If you are looking to spend a full day exploring a plethora of history, heritage, fun and excitement for FREE then you would do well to find anywhere better suited than the National Mall in Washington DC. You are probably asking – surely it is too good to be true that you claim everything is free and there has to be a catch! Well, from first hand experience last week all of this is true and we had an absolute blast!
To start things off, take a look at the map below to give a better idea of where everything is located. We started our daily tour at around 9:00AM and finished at 5:00PM. Of course, we didn’t visit every museum/memorial and we were selective over those that we did see but everything we did do was FREE!
To make things even better, you certainly get a lot of exercise from visiting the National Mall in the heart of DC! Here are some of the top memorials and monuments in the National Mall that we visited or walked by (check out our other post on The National Mall in Washington DC – Part 2):
The Lincoln Memorial
This was a great way to start our tour of the National Mall, the impressive structure of the Lincoln Memorial stands proud at the start of this infamous area. There is an eerie silence as folks pay their respects when you walk inside the memorial and are presented with a large statue of Lincoln sitting in a chair (see below). The 19-foot tall statue was designed by Daniel French and depicts Lincoln in the middle of the Civil War as he contemplates the next moves.
One wall inside the memorial contains Lincoln’s Gettysburg address in 1863 while the other side opposite this includes Lincoln’s second inaugural address in 1865.
Korean War Veterans Memorial
After walking a short distance from the Lincoln Memorial, the mood becomes much more somber as you arrive at the Korean War Veterans Memorial. The statuesque figures of soldiers fighting in the fields of Korea bring back harsh memories of past wars and how thousands of troops lost their lives. The 19 stainless steel statues were sculpted by Frank Gaylord and they are approximately 7-feet tall and represent an ethnic cross section of America.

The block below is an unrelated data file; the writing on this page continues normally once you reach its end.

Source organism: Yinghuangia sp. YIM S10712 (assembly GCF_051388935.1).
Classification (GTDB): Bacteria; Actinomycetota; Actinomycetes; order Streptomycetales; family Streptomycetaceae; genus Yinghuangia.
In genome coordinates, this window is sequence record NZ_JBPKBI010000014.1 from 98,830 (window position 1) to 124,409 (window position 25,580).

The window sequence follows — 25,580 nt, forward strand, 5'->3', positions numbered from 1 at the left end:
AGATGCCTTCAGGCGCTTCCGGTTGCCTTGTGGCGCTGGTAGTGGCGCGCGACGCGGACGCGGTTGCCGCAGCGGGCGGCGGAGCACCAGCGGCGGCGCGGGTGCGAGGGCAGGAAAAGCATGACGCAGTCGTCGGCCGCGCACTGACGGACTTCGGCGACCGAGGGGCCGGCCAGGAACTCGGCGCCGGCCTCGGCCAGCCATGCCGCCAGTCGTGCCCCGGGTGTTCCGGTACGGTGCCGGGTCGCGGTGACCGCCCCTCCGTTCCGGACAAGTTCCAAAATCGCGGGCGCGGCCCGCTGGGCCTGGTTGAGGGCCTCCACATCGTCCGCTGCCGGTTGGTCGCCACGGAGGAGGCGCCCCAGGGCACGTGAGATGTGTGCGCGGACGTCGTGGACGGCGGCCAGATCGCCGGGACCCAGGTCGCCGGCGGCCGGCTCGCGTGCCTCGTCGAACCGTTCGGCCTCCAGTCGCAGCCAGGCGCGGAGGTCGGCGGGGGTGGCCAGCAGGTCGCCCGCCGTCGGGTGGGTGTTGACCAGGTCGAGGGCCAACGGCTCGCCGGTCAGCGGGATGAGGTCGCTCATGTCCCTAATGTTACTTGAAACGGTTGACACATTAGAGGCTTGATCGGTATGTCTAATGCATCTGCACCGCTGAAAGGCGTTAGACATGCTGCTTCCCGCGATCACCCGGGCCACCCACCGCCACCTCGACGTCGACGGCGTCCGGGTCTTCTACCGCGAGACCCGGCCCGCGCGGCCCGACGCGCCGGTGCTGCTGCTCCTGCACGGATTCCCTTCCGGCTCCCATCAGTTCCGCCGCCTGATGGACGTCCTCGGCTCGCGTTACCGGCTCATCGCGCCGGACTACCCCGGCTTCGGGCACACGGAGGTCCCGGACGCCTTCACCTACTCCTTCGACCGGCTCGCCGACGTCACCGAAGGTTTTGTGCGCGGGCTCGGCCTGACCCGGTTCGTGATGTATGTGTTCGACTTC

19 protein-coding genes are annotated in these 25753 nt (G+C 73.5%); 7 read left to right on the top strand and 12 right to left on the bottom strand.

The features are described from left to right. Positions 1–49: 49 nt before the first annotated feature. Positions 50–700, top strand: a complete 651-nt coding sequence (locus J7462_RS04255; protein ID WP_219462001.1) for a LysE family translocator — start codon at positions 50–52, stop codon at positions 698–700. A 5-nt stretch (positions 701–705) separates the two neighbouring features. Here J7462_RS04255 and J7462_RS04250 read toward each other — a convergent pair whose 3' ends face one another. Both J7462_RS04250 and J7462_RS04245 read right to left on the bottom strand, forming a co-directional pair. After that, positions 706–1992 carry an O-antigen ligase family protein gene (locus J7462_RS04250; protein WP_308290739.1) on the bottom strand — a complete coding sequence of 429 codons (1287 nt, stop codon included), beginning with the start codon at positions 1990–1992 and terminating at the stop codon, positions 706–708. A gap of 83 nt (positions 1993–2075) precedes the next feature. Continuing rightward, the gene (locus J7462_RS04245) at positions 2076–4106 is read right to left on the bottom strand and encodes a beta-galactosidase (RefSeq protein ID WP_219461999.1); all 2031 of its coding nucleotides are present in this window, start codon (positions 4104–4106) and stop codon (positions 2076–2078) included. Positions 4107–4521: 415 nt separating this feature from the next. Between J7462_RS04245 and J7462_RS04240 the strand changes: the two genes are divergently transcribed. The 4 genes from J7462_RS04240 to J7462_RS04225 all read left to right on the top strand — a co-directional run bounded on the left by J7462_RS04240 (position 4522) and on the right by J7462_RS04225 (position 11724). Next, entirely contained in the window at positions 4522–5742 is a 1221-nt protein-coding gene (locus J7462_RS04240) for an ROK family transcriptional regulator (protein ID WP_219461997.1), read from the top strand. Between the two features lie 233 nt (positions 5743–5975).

There is a Pool of Remembrance and engraved on granite blocks near the water pool at the east end of the monument are the casualty statistics for the soldiers who fought in the war.
- Dead — United States: 54,246, United Nations: 628,833
- Wounded — United States: 103,284, United Nations: 1,064,453.
- Captured — United States: 7,140, United Nations: 92,970.
- Missing — United States: 8,177, United Nations: 470,267.
World War 2 Memorial
The World War 2 Memorial is a really impressive fountain and surrounding pillars makes this a very peaceful environment. These fifty-six pillars represent the states, territories and the District of Columbia at the time of the war.
The World War II Memorial honors the 16 million who served in the armed forces of the U.S., the more than 400,000 who died, and all who supported the war effort from home. Symbolic of the defining event of the 20th Century, the memorial is a monument to the spirit, sacrifice, and commitment of the American people.
The Washington Memorial
The Washington Monument is arguably the most prominent feature of the Washington, DC skyline. Visitors are welcome to climb the 896 steps inside the monument to the observation level which, on a clear day, provides 30-40 mile views (there is also, of course, an elevator!).
Unfortunately the Washington Memorial was closed due to renovations but looking at this from a distance still allowed us to see what an impressive structure this is. The reflection pool that runs all the way from the Washington Memorial to the steps of the Lincoln Memorial is a great place to relax and walk around before you head further towards the other National Mall landmarks.
Of course, the above monuments and memorials are not the only iconic landmarks in Washington DC. There are others that we did not have time to visit such as the Vietnam War Memorial and also the Thomas Jefferson Memorial which is an impressive structure.
Part 2 of our Washington DC experience will highlight our experiences in the museums and famous buildings such as The White House.
What is your favorite monument/memorial in Washington DC?
What are your experiences in the National Mall?
Absolutely love the Mall – and it doesn’t hurt that it’s free! 🙂 I found the WW2 memorial so incredibly moving, but Jefferson is my all time fave. I didn’t see the Smithsonian castle in your list – a quirky little museum that’s well worth a visit.